Prescribing practices in a US cohort of rheumatoid arthritis patients before and after publication of the ACR treatment recommendations
Meyers Primary Care Institute; Department of Medicine, Division of Rheumatology; Department of Medicine, Division of Preventive and Behavorial Medicine
Medical Subject Headings
Health Services Research | Musculoskeletal Diseases | Primary Care
PURPOSE: To examine prescribing of biologic and nonbiologic disease-modifying anti-rheumatic drugs (nbDMARDs) in Rheumatoid Arthritis (RA) before and after publication of the American College of Rheumatology (ACR) treatment recommendations.
METHODS: We identified biologic naive RA patients cared for by US rheumatologists participating in the CORRONA registry with visits prior to and/or at least 6 months after publication of the ACR recommendations (time periods: 2/02 - 6/08 vs. 12/08 - 12/09). The population was divided into two mutually exclusive cohorts: 1) methotrexate (MTX) monotherapy users; and 2) multiple nbDMARD users. Initiation or dose escalation of biologic and nbDMARDs in response to active disease was assessed cross-sectionally and longitudinally in comparison to the ACR recommendations. The impact of the publication of the ACR recommendations on treatment practices was compared using logistic regression stratified by disease activity adjusting for clustering of physicians and geographic region.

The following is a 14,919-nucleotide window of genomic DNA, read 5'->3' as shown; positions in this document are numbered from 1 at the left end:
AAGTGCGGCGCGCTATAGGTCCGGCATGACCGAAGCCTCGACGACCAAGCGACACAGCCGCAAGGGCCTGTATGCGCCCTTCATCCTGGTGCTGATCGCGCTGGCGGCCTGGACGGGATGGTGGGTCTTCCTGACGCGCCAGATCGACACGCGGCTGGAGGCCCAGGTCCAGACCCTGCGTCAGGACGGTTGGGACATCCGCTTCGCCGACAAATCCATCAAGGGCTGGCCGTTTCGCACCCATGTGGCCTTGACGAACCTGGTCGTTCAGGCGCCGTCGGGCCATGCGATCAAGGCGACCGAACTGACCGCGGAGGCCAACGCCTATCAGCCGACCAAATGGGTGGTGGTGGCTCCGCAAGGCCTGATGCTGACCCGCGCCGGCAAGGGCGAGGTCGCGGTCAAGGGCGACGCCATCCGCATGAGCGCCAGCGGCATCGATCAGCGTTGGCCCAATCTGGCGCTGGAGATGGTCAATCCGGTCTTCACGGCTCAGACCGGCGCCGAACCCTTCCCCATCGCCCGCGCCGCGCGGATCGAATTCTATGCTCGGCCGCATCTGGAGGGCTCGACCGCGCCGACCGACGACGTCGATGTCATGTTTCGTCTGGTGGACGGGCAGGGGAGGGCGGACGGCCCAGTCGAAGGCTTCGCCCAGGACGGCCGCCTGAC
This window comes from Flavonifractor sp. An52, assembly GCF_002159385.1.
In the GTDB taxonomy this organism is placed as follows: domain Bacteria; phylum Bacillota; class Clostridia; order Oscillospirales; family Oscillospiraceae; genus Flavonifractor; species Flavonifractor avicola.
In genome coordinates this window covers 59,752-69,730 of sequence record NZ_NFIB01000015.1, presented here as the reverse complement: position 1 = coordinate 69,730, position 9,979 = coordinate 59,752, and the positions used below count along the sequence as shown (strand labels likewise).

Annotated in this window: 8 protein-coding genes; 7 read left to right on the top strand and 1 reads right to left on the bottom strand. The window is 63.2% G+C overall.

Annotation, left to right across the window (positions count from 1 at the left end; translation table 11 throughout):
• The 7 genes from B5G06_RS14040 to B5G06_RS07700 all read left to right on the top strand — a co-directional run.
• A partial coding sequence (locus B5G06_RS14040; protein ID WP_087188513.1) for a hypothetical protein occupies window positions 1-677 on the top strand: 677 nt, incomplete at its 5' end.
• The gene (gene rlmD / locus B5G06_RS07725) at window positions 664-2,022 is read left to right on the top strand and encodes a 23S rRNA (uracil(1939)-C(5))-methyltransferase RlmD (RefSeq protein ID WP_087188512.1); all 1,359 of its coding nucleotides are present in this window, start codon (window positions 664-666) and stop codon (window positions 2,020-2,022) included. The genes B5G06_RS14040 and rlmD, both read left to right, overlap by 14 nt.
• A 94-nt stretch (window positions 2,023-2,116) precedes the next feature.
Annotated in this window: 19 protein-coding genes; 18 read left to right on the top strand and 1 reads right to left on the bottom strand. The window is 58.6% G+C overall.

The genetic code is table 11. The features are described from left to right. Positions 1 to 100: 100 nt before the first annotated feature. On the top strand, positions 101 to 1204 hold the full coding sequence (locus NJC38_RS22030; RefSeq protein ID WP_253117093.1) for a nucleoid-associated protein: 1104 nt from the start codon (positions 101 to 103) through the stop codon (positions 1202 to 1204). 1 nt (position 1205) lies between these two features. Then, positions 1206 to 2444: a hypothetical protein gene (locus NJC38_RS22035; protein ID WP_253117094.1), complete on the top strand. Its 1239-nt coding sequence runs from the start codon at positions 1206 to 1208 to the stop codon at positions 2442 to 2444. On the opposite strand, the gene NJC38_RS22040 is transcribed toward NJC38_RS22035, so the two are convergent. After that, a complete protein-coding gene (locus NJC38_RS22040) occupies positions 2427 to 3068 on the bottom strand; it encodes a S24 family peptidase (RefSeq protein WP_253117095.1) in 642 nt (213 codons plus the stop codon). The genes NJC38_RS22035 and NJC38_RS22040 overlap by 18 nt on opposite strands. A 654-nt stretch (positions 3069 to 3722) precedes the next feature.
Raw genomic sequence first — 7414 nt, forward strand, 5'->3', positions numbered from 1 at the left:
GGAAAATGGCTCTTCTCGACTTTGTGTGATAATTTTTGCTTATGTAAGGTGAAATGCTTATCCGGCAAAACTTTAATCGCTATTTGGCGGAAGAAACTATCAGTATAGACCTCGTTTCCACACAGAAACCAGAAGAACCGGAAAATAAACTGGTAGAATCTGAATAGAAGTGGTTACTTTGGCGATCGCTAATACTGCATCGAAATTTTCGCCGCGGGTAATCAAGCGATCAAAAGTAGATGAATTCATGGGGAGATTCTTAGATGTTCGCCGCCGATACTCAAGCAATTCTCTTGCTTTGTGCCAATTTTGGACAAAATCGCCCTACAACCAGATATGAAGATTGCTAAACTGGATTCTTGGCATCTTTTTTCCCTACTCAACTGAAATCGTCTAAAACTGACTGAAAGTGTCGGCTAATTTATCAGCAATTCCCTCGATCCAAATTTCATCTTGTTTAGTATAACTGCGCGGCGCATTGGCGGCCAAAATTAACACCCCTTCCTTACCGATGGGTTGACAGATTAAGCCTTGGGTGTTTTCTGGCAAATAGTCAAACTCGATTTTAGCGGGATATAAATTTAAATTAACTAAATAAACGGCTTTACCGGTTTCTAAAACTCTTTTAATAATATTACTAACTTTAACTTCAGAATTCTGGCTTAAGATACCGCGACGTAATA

RESULTS: After one visit, 24 to 37% of MTX monotherapy users with moderate disease activity and poor prognosis or high disease activity received care consistent with the recommendations; it was 34 to 56% after 2 visits. In the multiple nbDMARD users, 30 to 47% of those with moderate or high disease activity received care consistent with the recommendation after one visit and 43 to 51% after 2 visits. Publication of the recommendations did not significantly change treatment patterns for active disease.
CONCLUSIONS: Substantial numbers of RA patients with active disease did not receive care consistent with the current ACR treatment recommendations. Innovative approaches to improve care are necessary. (c) 2011 American College of Rheumatology.